from the thinking-is-hard-to-pin-down dept.
mikejuk writes A plan is afoot to replace the Turing test as a measure of a computer's ability to think. The idea is for an annual or bi-annual Turing Championship consisting of three to five different challenging tasks. A recent workshop at the 2015 AAAI Conference of Artificial Intelligence was chaired by Gary Marcus, a professor of psychology at New York University. His opinion is that the Turing Test had reached its expiry date and has become "an exercise in deception and evasion." Marcus points out: the real value of the Turing Test comes from the sense of competition it sparks amongst programmers and engineers which has motivated the new initiative for a multi-task competition. The one of the tasks is based on Winograd Schemas. This requires participants to grasp the meaning of sentences that are easy for humans to understand through their knowledge of the world. One simple example is: "The trophy would not fit in the brown suitcase because it was too big. What was too big?" Another suggestion is for the program to answer questions about a TV program: No existing program — not Watson, not Goostman, not Siri — can currently come close to doing what any bright, real teenager can do: watch an episode of "The Simpsons," and tell us when to laugh. Another is called the "Ikea" challenge and asks for robots to co-operate with humans to build flat-pack furniture. This involves interpreting written instructions, choosing the right piece, and holding it in just the right position for a human teammate. This at least is a useful skill that might encourage us to welcome machines into our homes.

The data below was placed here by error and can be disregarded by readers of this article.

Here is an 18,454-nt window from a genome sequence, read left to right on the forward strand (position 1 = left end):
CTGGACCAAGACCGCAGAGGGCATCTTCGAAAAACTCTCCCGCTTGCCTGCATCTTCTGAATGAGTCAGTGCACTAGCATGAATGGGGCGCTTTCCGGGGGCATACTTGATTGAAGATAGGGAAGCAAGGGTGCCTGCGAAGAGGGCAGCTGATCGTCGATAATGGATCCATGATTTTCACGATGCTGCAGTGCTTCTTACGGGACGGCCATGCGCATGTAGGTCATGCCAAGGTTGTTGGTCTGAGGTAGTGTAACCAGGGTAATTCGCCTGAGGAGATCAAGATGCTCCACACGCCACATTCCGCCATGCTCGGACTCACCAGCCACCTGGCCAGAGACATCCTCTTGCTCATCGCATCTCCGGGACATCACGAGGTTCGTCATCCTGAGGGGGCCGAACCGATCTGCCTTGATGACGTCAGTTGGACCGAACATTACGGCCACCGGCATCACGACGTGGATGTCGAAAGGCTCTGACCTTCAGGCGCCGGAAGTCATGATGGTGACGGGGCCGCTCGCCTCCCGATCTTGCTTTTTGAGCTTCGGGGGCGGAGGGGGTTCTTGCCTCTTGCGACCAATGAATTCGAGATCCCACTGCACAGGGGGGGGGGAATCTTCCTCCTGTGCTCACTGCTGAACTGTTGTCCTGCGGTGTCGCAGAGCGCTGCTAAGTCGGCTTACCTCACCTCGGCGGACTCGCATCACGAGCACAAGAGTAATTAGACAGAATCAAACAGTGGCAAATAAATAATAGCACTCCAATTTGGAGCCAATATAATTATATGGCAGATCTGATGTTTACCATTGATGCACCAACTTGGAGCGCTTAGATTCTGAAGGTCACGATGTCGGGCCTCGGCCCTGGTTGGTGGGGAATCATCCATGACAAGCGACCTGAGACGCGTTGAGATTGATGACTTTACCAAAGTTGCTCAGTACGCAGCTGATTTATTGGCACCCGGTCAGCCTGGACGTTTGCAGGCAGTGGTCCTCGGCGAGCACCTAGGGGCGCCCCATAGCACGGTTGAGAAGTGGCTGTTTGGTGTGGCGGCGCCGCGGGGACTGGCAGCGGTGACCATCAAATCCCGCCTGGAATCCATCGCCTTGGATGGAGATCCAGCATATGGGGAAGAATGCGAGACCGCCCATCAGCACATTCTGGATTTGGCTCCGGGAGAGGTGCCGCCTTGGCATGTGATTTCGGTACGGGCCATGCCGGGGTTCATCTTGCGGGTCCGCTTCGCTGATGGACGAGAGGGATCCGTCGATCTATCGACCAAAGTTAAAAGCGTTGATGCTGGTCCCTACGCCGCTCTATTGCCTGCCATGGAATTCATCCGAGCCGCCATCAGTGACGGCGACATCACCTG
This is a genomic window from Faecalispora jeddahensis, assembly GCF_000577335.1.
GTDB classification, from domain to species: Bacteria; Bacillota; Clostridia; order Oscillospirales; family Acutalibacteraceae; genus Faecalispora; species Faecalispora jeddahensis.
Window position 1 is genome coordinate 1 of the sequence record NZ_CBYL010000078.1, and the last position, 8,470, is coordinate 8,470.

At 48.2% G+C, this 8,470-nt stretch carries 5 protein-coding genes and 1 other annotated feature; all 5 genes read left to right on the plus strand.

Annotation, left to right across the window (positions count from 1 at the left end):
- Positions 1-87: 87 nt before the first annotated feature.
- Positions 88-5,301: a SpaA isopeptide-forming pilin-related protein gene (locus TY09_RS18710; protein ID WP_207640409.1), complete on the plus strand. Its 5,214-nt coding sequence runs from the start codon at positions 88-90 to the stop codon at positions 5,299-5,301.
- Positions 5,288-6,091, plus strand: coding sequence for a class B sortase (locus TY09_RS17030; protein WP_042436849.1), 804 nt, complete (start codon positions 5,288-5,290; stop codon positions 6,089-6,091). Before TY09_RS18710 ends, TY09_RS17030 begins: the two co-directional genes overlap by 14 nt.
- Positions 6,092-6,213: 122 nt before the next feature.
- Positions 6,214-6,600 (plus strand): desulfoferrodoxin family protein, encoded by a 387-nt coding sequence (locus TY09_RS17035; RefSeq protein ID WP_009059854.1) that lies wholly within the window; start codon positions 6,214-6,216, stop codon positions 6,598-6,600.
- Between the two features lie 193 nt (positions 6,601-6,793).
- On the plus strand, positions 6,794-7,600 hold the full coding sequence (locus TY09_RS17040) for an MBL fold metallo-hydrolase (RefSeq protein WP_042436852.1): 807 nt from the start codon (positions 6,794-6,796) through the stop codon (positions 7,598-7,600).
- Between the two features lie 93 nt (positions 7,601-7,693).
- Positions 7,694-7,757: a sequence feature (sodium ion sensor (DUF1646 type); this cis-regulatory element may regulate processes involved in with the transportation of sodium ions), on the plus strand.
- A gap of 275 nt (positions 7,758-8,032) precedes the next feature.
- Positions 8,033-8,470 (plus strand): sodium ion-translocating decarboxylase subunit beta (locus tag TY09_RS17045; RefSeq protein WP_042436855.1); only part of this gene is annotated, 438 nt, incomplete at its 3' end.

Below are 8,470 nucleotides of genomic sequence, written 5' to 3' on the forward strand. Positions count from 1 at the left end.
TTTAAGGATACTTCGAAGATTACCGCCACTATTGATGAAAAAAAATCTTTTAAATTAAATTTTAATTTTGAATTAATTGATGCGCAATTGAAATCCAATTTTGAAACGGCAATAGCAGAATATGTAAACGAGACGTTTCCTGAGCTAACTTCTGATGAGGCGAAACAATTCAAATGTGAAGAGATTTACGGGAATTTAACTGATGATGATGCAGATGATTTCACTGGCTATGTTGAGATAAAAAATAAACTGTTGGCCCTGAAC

I judge a religion as being good or bad based on whether its adherents
become better people as a result of practicing it.
- Joe Mullally, computer salesman